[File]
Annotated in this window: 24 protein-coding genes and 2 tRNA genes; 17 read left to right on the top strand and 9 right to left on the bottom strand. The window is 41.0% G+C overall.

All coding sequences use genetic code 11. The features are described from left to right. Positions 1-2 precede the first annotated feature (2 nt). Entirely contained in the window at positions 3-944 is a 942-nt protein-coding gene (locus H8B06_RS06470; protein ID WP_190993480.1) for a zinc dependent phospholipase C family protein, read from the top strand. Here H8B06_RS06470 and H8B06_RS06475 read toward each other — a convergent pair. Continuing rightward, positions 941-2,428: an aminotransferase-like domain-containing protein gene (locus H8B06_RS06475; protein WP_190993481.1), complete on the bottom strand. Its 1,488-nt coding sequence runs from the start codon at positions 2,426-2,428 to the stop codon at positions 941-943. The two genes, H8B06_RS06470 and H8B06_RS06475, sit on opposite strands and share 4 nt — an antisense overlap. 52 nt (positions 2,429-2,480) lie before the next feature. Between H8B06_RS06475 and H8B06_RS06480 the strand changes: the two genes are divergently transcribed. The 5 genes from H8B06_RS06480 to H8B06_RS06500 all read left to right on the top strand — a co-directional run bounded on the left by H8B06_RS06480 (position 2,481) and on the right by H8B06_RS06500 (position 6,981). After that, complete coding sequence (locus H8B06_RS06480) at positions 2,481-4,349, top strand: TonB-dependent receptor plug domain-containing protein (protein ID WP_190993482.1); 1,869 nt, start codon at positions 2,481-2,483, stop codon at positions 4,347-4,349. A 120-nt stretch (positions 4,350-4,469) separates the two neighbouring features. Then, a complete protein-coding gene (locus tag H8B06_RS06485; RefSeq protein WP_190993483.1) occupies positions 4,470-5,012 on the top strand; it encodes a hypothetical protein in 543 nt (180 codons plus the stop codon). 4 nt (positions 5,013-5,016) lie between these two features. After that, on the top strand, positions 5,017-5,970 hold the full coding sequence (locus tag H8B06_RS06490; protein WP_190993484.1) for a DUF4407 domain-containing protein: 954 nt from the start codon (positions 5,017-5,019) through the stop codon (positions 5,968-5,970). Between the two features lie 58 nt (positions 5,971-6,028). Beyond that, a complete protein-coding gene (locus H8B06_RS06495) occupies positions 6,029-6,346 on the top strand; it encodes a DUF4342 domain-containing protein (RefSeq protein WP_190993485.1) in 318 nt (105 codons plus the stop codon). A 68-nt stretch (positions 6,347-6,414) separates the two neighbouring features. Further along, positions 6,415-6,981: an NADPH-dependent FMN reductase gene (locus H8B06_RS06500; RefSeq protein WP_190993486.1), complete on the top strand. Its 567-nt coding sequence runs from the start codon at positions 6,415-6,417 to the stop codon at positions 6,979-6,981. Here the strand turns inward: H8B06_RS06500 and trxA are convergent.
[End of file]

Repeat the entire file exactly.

Annotated in this window: 24 protein-coding genes and 2 tRNA genes; 17 read left to right on the top strand and 9 right to left on the bottom strand. The window is 41.0% G+C overall.

All coding sequences use genetic code 11. The features are described from left to right. Positions 1-2 precede the first annotated feature (2 nt). Entirely contained in the window at positions 3-944 is a 942-nt protein-coding gene (locus H8B06_RS06470; protein ID WP_190993480.1) for a zinc dependent phospholipase C family protein, read from the top strand. Here H8B06_RS06470 and H8B06_RS06475 read toward each other — a convergent pair. Continuing rightward, positions 941-2,428: an aminotransferase-like domain-containing protein gene (locus H8B06_RS06475; protein WP_190993481.1), complete on the bottom strand. Its 1,488-nt coding sequence runs from the start codon at positions 2,426-2,428 to the stop codon at positions 941-943. The two genes, H8B06_RS06470 and H8B06_RS06475, sit on opposite strands and share 4 nt — an antisense overlap. 52 nt (positions 2,429-2,480) lie before the next feature. Between H8B06_RS06475 and H8B06_RS06480 the strand changes: the two genes are divergently transcribed. The 5 genes from H8B06_RS06480 to H8B06_RS06500 all read left to right on the top strand — a co-directional run bounded on the left by H8B06_RS06480 (position 2,481) and on the right by H8B06_RS06500 (position 6,981). After that, complete coding sequence (locus H8B06_RS06480) at positions 2,481-4,349, top strand: TonB-dependent receptor plug domain-containing protein (protein ID WP_190993482.1); 1,869 nt, start codon at positions 2,481-2,483, stop codon at positions 4,347-4,349. A 120-nt stretch (positions 4,350-4,469) separates the two neighbouring features. Then, a complete protein-coding gene (locus tag H8B06_RS06485; RefSeq protein WP_190993483.1) occupies positions 4,470-5,012 on the top strand; it encodes a hypothetical protein in 543 nt (180 codons plus the stop codon). 4 nt (positions 5,013-5,016) lie between these two features. After that, on the top strand, positions 5,017-5,970 hold the full coding sequence (locus tag H8B06_RS06490; protein WP_190993484.1) for a DUF4407 domain-containing protein: 954 nt from the start codon (positions 5,017-5,019) through the stop codon (positions 5,968-5,970). Between the two features lie 58 nt (positions 5,971-6,028). Beyond that, a complete protein-coding gene (locus H8B06_RS06495) occupies positions 6,029-6,346 on the top strand; it encodes a DUF4342 domain-containing protein (RefSeq protein WP_190993485.1) in 318 nt (105 codons plus the stop codon). A 68-nt stretch (positions 6,347-6,414) separates the two neighbouring features. Further along, positions 6,415-6,981: an NADPH-dependent FMN reductase gene (locus H8B06_RS06500; RefSeq protein WP_190993486.1), complete on the top strand. Its 567-nt coding sequence runs from the start codon at positions 6,415-6,417 to the stop codon at positions 6,979-6,981. Here the strand turns inward: H8B06_RS06500 and trxA are convergent.